A former Post Office chairman tried to secure a pay rise for Paula Vennells, the public inquiry heard.

Ms Vennells, the chief executive at the time of the Horizon scandal, is thought to have been on a salary of £250,000, with her full pay packet including benefits surpassing £619,000.

Ms Vennells, who held the Post Office’s top role from 2012 to 2019, oversaw a number of pivotal moments in the scandal, which saw more than 900 sub-postmasters wrongfully prosecuted as a result of the faulty Fujitsu software that caused shortfalls to be inaccurately reported on their branch accounts.

The Post Office Horizon IT inquiry previously heard that government officials had considered sacking Ms Vennells in 2014.

A slideshow produced by the government’s Shareholder Executive in February of that year described concerns about her “worrying lack of knowledge” and “poor people management”.

The document also stated that there was “general consensus that Paula is no longer the right person to lead POL (Post Office Ltd) but justification is anecdotal”.

However, evidence given by Mark Russell, a former chief executive of the Shareholder Executive, the organisation that managed the government’s relationships with businesses which it fully or partially owned, suggested the Post Office’s chairman lobbied for Ms Vennells to receive a pay rise less than two years later.

Mr Russell wrote in his witness statement: “My recollection is that when Tim Parker became chair later in 2015, he was positive about Ms Vennells, at least initially.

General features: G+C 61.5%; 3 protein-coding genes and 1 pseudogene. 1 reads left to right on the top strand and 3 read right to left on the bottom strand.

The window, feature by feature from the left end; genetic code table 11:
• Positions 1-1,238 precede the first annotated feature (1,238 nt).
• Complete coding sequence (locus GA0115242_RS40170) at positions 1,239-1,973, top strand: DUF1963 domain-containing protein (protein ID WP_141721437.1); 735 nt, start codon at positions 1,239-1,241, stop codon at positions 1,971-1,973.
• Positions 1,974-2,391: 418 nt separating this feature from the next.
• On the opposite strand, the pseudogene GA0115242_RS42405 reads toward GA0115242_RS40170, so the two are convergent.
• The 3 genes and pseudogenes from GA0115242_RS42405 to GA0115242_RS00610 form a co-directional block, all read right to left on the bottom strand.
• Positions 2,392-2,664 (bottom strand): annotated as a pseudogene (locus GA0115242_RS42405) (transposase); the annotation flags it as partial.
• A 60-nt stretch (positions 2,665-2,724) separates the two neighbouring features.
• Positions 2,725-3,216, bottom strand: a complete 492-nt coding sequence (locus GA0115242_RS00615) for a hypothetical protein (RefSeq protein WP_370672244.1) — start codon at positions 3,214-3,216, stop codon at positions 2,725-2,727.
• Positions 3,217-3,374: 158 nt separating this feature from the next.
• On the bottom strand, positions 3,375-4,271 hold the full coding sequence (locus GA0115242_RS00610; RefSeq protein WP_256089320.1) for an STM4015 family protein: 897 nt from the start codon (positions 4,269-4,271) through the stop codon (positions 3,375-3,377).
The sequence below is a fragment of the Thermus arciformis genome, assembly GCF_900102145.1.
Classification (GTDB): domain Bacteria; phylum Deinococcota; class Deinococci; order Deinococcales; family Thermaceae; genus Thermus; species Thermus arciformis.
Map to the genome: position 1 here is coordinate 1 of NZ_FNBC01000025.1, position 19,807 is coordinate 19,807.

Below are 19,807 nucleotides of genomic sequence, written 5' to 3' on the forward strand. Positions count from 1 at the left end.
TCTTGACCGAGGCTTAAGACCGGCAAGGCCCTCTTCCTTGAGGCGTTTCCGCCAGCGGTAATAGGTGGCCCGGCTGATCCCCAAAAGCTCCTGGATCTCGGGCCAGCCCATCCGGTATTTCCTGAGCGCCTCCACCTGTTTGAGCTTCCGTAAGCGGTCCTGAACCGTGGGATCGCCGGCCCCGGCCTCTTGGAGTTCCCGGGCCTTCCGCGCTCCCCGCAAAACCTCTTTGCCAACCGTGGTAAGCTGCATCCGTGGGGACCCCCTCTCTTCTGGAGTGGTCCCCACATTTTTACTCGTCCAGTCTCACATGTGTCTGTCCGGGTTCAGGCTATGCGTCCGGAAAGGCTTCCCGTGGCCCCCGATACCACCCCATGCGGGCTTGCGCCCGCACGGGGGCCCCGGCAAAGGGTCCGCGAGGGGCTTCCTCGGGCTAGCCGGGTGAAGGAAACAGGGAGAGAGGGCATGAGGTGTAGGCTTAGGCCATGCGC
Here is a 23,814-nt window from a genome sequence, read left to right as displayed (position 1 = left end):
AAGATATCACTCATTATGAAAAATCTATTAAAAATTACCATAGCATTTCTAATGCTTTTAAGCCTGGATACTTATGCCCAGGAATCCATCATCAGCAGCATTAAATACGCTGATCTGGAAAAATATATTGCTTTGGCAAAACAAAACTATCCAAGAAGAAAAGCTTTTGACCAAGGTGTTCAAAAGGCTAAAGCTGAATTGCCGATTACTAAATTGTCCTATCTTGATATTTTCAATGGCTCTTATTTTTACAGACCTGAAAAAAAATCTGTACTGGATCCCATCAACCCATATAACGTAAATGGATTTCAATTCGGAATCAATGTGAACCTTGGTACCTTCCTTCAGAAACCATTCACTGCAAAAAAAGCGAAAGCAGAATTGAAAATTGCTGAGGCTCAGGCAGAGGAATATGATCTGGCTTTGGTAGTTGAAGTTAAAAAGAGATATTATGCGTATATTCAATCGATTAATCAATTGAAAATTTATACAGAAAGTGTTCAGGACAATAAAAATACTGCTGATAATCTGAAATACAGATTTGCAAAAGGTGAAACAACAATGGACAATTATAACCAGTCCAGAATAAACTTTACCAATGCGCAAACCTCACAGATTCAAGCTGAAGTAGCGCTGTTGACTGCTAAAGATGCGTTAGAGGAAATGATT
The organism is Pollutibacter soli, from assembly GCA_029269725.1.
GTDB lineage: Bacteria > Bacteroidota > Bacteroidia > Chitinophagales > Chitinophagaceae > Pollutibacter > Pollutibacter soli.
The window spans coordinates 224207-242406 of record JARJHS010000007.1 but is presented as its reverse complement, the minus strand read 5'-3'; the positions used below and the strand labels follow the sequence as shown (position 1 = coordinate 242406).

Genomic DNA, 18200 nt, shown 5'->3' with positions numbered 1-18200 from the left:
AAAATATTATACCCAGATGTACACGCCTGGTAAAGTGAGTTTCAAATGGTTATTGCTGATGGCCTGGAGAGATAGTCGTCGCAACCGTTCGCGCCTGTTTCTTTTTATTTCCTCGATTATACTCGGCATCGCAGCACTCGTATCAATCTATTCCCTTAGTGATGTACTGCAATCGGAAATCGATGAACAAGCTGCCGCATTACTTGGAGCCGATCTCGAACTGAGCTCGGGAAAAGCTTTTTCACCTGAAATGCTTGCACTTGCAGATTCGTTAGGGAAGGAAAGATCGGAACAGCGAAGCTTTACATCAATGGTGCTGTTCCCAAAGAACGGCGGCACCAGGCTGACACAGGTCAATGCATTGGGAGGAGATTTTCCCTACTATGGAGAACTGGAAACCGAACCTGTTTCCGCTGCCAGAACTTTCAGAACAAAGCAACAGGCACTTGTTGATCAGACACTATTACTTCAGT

“One document that supports that memory is a record of a meeting that Mr Parker had with the secretary of state in November 2015 in which he suggested that she deserved a pay rise.”

Sajid Javid, the former Tory MP, was secretary of state for the Department for Business, Energy & Industrial Strategy – the only shareholder of the Post Office – at the time of the meeting.

At that point Ms Vennells was receiving a salary of £250,000 and an overall package worth £619,752, according to the Post Office’s accounts for the financial year of 2015-16.

Giving evidence last week, Mr Parker – who served as chairman from 2015 to 2022 – told the inquiry he had been advised against apologising for his part in the scandal in oral evidence.

Addressing the public gallery, Mr Parker said: “It is quite interesting because today I was toying with making an opening statement – stand up and say ‘I’m deeply deeply sorry’, as many people have done.

However, he said he discussed the idea with “people”, adding: “And the response I got was that, ‘well, you could do this, but actually, you know, people have kind of got tired of that and it all rings a bit hollow’.”

Ms Vennells, an ordained priest, repeatedly broke down during her three days of questioning in May.

“I would just like to say – and I’m grateful for the opportunity to do this in person – how sorry I am for all that sub-postmasters and their families and others have suffered as a result of all of the matters that the inquiry has been looking into for so long,” she said.

The Shareholder Executive merged into UK Government Investments in 2016 and Mr Russell remained its chief executive for a further three years before stepping down in 2019.

The inquiry continues.

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